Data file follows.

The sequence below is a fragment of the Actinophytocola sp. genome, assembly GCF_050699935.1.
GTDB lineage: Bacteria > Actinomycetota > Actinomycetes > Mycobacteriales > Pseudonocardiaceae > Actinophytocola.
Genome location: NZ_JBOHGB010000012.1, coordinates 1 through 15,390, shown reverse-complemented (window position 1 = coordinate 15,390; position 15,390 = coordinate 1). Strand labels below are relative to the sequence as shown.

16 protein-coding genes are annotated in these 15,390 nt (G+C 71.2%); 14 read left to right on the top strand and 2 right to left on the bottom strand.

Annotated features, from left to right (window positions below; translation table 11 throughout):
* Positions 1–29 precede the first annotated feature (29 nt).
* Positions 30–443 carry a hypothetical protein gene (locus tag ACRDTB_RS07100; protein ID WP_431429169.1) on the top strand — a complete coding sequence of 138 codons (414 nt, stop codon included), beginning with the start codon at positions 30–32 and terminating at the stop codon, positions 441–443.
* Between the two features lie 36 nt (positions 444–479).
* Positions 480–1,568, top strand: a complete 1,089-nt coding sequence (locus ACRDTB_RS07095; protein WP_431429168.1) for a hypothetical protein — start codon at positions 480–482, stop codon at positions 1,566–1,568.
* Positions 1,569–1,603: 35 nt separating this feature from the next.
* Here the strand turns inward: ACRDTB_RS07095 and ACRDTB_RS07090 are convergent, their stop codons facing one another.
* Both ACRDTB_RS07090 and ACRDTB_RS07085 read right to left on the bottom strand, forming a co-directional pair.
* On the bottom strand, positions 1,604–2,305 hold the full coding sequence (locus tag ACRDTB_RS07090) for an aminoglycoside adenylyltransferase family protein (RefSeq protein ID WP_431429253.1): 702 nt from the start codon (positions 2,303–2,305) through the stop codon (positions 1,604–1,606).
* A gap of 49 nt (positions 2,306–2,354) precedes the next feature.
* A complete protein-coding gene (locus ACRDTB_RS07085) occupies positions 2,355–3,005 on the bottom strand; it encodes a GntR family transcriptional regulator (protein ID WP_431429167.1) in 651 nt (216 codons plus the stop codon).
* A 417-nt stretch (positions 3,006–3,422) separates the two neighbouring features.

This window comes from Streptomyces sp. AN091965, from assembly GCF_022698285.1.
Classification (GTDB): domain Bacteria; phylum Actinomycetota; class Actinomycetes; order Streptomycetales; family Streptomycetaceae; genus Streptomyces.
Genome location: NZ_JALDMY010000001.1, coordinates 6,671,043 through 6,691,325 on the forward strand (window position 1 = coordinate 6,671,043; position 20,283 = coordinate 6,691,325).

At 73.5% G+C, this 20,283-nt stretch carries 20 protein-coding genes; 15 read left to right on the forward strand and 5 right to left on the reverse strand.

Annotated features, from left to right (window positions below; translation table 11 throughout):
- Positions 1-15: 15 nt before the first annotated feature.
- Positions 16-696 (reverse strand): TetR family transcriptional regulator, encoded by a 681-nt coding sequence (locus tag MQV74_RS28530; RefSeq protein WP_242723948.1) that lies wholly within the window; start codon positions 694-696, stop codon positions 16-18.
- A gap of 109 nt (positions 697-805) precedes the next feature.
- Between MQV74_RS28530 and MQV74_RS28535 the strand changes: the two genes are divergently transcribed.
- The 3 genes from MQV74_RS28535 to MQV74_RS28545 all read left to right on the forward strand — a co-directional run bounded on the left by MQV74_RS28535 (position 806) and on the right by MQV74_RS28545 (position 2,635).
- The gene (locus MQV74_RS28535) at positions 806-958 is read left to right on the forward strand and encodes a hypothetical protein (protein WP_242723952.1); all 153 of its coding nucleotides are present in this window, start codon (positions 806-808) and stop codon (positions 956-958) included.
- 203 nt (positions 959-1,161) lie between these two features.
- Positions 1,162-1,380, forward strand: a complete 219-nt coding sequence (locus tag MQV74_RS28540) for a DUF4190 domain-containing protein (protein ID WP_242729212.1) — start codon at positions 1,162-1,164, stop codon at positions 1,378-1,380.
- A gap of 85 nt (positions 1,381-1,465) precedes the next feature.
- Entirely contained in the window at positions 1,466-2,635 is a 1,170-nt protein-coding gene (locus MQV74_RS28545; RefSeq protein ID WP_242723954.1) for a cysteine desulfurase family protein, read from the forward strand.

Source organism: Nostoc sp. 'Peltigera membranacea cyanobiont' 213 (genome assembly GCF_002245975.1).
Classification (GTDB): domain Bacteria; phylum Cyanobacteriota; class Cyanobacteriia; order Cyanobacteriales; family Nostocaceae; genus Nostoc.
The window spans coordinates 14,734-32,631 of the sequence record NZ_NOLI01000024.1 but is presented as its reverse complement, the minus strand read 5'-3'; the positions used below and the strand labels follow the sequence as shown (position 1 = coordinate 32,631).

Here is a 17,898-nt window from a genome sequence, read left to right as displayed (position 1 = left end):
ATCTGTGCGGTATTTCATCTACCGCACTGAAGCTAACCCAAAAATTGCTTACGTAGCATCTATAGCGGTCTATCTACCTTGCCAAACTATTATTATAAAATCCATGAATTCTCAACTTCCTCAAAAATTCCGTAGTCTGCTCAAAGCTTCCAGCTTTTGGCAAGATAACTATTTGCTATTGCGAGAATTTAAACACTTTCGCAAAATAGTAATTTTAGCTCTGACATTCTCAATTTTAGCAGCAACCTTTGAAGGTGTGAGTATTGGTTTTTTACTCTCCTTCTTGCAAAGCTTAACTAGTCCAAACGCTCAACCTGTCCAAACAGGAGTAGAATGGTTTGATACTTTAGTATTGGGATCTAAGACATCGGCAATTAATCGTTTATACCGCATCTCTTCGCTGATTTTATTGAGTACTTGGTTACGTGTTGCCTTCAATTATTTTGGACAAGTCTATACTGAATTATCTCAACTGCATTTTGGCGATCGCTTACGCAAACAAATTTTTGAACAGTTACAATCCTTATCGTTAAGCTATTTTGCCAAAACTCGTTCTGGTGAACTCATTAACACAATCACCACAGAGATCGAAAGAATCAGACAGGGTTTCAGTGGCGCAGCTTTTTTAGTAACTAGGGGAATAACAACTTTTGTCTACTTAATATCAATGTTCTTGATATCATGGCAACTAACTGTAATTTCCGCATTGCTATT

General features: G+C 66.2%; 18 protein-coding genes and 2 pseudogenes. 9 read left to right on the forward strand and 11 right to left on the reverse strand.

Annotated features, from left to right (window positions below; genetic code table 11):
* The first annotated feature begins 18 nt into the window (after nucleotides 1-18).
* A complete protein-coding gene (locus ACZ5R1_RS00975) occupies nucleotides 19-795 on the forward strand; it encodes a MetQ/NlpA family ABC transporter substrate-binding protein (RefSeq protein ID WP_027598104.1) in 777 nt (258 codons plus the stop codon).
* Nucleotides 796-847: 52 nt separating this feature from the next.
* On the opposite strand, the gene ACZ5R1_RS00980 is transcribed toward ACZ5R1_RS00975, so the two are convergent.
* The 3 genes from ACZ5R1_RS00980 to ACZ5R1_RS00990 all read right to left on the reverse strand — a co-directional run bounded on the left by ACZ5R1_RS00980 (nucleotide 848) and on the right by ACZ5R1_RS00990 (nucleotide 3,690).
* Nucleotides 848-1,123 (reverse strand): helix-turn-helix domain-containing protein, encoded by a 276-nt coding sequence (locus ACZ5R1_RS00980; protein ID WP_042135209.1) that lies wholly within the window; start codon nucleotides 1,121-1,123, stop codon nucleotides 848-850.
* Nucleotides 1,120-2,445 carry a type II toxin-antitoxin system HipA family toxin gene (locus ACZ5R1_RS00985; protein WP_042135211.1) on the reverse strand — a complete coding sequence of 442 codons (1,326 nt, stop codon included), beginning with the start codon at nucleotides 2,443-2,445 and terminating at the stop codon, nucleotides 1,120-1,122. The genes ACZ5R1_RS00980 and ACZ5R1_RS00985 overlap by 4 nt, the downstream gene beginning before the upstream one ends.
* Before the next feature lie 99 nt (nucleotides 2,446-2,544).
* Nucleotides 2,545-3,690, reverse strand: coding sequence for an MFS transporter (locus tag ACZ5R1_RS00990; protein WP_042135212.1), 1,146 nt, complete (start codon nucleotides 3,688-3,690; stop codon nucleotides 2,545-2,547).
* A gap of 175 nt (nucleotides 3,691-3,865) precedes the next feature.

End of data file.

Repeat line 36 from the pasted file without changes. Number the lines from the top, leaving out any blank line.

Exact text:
ATCTGTGCGGTATTTCATCTACCGCACTGAAGCTAACCCAAAAATTGCTTACGTAGCATCTATAGCGGTCTATCTACCTTGCCAAACTATTATTATAAAATCCATGAATTCTCAACTTCCTCAAAAATTCCGTAGTCTGCTCAAAGCTTCCAGCTTTTGGCAAGATAACTATTTGCTATTGCGAGAATTTAAACACTTTCGCAAAATAGTAATTTTAGCTCTGACATTCTCAATTTTAGCAGCAACCTTTGAAGGTGTGAGTATTGGTTTTTTACTCTCCTTCTTGCAAAGCTTAACTAGTCCAAACGCTCAACCTGTCCAAACAGGAGTAGAATGGTTTGATACTTTAGTATTGGGATCTAAGACATCGGCAATTAATCGTTTATACCGCATCTCTTCGCTGATTTTATTGAGTACTTGGTTACGTGTTGCCTTCAATTATTTTGGACAAGTCTATACTGAATTATCTCAACTGCATTTTGGCGATCGCTTACGCAAACAAATTTTTGAACAGTTACAATCCTTATCGTTAAGCTATTTTGCCAAAACTCGTTCTGGTGAACTCATTAACACAATCACCACAGAGATCGAAAGAATCAGACAGGGTTTCAGTGGCGCAGCTTTTTTAGTAACTAGGGGAATAACAACTTTTGTCTACTTAATATCAATGTTCTTGATATCATGGCAACTAACTGTAATTTCCGCATTGCTATT